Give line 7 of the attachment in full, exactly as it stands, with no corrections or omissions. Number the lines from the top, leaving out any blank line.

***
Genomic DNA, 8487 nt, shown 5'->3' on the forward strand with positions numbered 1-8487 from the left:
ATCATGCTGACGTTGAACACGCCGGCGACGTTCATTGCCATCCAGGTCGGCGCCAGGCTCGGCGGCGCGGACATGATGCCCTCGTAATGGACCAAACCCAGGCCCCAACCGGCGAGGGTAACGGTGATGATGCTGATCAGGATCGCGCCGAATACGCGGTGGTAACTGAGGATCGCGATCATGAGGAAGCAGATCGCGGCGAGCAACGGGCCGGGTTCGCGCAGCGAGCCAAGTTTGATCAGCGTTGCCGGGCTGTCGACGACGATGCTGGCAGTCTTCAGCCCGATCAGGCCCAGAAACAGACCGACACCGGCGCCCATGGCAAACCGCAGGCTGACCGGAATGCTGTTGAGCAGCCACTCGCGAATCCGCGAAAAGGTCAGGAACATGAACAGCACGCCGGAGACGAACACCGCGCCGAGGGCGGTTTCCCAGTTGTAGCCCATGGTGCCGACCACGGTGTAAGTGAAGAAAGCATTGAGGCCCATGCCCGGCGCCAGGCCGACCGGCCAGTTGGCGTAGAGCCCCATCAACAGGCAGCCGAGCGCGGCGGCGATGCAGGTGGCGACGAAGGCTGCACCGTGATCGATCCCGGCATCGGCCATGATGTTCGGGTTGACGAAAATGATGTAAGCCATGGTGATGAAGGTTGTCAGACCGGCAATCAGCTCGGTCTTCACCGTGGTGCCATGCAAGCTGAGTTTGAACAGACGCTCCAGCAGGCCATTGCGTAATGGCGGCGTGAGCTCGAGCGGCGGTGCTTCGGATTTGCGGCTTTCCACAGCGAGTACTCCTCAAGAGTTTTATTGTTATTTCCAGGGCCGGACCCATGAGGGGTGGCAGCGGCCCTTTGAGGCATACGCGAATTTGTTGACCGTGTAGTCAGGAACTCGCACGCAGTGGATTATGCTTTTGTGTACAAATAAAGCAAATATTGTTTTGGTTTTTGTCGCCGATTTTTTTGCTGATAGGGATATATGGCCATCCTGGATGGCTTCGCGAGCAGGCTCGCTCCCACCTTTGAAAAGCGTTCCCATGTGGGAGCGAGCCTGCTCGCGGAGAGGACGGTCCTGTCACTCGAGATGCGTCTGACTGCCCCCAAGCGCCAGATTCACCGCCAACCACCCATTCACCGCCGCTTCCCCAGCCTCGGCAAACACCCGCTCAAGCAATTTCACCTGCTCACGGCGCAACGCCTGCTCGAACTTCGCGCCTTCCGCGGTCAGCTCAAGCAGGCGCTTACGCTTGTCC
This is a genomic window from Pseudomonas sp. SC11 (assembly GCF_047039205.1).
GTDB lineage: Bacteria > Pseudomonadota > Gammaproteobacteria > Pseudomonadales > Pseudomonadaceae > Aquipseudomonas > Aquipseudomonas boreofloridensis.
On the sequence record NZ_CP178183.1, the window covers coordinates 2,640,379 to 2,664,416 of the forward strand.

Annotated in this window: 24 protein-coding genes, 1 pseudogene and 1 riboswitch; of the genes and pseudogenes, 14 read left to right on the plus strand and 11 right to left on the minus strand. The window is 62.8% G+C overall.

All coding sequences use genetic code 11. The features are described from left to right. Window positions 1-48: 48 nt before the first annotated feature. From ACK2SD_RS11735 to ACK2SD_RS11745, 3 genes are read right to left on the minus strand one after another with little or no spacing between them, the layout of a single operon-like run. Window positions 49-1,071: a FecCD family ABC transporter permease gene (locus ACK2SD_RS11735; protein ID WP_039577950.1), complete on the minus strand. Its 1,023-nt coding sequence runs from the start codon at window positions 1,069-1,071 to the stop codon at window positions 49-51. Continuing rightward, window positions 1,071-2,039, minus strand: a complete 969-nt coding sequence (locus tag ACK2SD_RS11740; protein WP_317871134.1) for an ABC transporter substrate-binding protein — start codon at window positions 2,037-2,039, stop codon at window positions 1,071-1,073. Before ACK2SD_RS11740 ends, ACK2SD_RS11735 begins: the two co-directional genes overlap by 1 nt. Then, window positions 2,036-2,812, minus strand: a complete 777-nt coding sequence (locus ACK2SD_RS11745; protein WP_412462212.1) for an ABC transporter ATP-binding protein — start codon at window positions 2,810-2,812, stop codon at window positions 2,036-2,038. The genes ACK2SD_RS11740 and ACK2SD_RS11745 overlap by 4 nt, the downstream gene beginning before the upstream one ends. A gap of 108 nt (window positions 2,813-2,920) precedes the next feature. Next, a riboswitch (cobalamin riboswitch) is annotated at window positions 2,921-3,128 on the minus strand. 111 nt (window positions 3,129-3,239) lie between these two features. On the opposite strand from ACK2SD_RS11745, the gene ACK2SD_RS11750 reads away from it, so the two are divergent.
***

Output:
All coding sequences use genetic code 11. The features are described from left to right. Window positions 1-48: 48 nt before the first annotated feature. From ACK2SD_RS11735 to ACK2SD_RS11745, 3 genes are read right to left on the minus strand one after another with little or no spacing between them, the layout of a single operon-like run. Window positions 49-1,071: a FecCD family ABC transporter permease gene (locus ACK2SD_RS11735; protein ID WP_039577950.1), complete on the minus strand. Its 1,023-nt coding sequence runs from the start codon at window positions 1,069-1,071 to the stop codon at window positions 49-51. Continuing rightward, window positions 1,071-2,039, minus strand: a complete 969-nt coding sequence (locus tag ACK2SD_RS11740; protein WP_317871134.1) for an ABC transporter substrate-binding protein — start codon at window positions 2,037-2,039, stop codon at window positions 1,071-1,073. Before ACK2SD_RS11740 ends, ACK2SD_RS11735 begins: the two co-directional genes overlap by 1 nt. Then, window positions 2,036-2,812, minus strand: a complete 777-nt coding sequence (locus ACK2SD_RS11745; protein WP_412462212.1) for an ABC transporter ATP-binding protein — start codon at window positions 2,810-2,812, stop codon at window positions 2,036-2,038. The genes ACK2SD_RS11740 and ACK2SD_RS11745 overlap by 4 nt, the downstream gene beginning before the upstream one ends. A gap of 108 nt (window positions 2,813-2,920) precedes the next feature. Next, a riboswitch (cobalamin riboswitch) is annotated at window positions 2,921-3,128 on the minus strand. 111 nt (window positions 3,129-3,239) lie between these two features. On the opposite strand from ACK2SD_RS11745, the gene ACK2SD_RS11750 reads away from it, so the two are divergent.